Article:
I see the last post I made on walking the A.T. was the night before I actually stepped onto the trail. Now it is one year later since I completed the Appalachian Trail. What happened in the last two years? An unbelievable most unexpected journey.
Those of you that knew me in my community before my A.T. walk were aware that I was heavily active with all things art. I was busy in the studio making public and private art, and busy with a rotation of exhibitions. My influence in my local art community was extensive. It stretched from non-profit organizations that I organized monthly featured artist exhibitions to establishing a First Friday program in the community, aiding in establishing a public art sector in my city, co-founding a gallery, to meeting with private focused groups. I felt as though I was busy doing everything but perhaps sleeping. I had created outlets for all the creative energy flowing through me, but three months before I set out to walk, I did something that I did not know was possible.
Never in my life have I not been creative in some way. If I eat a donut, I make design bites. If I fold clothes, there is a pattern to the colors. If I talk on the phone, I write down poetic phrases I say and that is all outside the studio. Three months before I set out to walk the trail I turned off the creativity. It seems strange to see myself type these words, I did not even think it was possible. Sure there was the residue of creative juice still flowing in me, as I prepared for the trail, the muscle memory that was on auto pilot, but my mind was not creation active. I was thinking survival.
I was thinking survival, is sort of an understatement. Sure I was preparing to walk two thousand one hundred and eighty one miles that would take me approximately six months to walk through fourteen states walking everyday but a total of seven days. I would walk in extreme weather conditions, from snow, ice, rain, torrid winds, to smoldering heat. Terrain would challenge me with elevations and descents of thousands of feet, over and over, as soon as I was down I would go up, as soon as I was on the top, I would go to the bottom. I knew there was river fording, rock scrambling, swamp wading waiting for me on the trail. I would brave nature of man, animal and self. But in the three months before I walked, the only thing I could do actively everyday was train and food prep. So I trained eight miles a day on a terrain that only changed at the most three hundred feet in elevation. Looking back I almost wonder why I even bothered. But I also dehydrated food, enough to go underground for three years. I prepared baggies of meal proportions (for two sometimes three or four-I thought I would eat a lot) for breakfast, lunch, dinner and three big snacks a day for two hundred and ten days. I stuffed a backpack full of sixty pounds of survival items to carry with me in the wilderness. So I was thinking survival.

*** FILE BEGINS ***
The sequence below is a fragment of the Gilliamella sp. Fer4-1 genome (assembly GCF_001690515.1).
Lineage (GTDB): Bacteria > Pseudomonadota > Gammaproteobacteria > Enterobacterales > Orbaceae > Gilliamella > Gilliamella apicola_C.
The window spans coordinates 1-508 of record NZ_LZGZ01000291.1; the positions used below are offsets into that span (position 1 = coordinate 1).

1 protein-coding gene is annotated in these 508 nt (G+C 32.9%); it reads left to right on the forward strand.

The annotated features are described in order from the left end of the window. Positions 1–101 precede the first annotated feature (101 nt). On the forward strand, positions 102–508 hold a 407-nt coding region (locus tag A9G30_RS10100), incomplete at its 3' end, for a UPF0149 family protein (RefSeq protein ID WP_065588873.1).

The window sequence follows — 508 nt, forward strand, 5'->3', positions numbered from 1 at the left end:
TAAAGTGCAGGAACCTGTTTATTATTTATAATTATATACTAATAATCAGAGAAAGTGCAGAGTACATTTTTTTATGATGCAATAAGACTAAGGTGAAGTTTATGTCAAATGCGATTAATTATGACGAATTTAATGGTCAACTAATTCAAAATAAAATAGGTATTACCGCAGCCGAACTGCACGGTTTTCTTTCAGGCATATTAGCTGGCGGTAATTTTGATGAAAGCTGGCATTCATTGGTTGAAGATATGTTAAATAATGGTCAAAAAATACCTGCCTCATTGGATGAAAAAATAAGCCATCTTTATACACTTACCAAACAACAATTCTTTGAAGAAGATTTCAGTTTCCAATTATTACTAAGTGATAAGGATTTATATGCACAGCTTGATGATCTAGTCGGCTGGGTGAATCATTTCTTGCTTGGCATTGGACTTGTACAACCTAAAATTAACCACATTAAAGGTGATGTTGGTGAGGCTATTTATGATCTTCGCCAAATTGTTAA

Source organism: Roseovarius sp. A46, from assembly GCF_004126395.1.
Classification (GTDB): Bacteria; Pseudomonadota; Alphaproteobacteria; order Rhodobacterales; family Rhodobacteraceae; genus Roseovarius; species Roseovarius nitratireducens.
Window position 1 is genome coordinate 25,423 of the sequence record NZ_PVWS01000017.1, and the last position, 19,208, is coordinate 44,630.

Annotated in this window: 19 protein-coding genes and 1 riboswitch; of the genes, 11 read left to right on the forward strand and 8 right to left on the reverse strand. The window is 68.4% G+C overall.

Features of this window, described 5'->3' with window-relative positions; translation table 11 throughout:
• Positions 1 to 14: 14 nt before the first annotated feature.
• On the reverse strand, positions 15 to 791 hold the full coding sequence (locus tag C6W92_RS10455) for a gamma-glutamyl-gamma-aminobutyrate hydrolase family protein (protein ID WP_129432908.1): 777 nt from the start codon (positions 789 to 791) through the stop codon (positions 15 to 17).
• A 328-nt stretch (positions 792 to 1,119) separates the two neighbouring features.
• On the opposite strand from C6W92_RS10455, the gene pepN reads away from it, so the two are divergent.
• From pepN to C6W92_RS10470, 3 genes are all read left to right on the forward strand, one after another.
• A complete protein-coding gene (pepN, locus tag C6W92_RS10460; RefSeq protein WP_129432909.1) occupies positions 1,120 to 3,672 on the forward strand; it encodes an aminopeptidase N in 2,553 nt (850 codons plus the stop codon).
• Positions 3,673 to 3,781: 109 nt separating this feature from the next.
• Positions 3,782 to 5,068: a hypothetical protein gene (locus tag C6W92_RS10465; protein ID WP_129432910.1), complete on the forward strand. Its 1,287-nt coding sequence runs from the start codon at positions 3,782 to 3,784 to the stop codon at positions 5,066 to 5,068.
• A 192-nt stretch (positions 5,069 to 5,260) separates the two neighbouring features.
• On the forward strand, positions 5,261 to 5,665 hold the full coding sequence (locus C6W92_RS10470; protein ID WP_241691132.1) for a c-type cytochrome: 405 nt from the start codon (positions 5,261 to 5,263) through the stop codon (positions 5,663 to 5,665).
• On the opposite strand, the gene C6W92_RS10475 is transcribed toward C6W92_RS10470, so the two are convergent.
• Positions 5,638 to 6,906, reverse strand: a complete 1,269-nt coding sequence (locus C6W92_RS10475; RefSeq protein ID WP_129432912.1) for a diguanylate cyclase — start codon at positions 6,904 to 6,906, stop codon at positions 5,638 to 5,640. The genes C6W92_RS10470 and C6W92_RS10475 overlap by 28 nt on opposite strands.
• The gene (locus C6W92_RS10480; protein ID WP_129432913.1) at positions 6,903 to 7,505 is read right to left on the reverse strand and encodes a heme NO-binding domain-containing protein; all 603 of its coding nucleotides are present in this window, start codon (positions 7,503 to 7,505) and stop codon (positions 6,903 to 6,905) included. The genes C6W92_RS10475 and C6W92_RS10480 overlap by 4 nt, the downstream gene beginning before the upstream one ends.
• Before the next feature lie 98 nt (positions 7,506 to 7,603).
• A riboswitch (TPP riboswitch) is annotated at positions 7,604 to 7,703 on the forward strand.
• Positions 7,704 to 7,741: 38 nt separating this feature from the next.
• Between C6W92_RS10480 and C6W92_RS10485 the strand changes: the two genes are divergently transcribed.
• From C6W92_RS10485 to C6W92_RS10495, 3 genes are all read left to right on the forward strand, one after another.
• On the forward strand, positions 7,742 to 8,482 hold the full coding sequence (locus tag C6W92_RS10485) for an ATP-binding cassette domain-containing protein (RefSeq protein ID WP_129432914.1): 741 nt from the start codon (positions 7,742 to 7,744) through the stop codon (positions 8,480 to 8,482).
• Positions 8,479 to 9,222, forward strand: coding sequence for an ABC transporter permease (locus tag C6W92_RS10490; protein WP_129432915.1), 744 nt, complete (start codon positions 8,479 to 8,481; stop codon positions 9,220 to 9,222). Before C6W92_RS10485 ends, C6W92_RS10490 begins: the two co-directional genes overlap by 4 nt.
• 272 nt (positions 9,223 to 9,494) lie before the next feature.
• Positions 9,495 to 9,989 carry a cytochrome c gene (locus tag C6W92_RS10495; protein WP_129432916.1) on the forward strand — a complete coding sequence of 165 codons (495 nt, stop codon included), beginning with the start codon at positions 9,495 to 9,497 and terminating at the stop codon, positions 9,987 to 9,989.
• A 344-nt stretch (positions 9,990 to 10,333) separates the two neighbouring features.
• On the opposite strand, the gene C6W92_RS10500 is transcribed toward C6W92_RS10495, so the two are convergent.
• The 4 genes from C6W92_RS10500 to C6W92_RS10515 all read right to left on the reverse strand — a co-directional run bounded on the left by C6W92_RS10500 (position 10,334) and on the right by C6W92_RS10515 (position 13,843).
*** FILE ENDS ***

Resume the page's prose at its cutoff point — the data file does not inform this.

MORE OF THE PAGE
Yes, this is all before the trail and now it is almost two years later and you may wonder what happened in between. I will go back to my original statement: An unbelievable most unexpected journey that challenged my existence again and again until I could see the best and worst of me and keep moving in the very basic attitude of survival. That attitude of survival showed me the most wonderful beauty of the simplicity of all that is within us and around us, surviving became living and that was unexpected.
Many of you have asked if and/or how the trail changed me. I think about that question and wonder if I should write a book. How do I describe the pre-trail, post-trail, and of course the time on the trail? It is only in the last few months that I find myself assimilating back to society. In the beginning, I thought this journey would be a fun blog I could share with you, but seeing that my first blog was from the night before I walked onto the trail, and the next post was two years later, it makes me realize what an impact thru hiking the Appalachian Trail had on my life. Turning off my creativity sounds counter intuitive, but I realized I was taking a journey to survive in nature and I could not bring with me an extension of my active working self. That was my journey. I must go alone, in the most pure natural form, to live, only to be.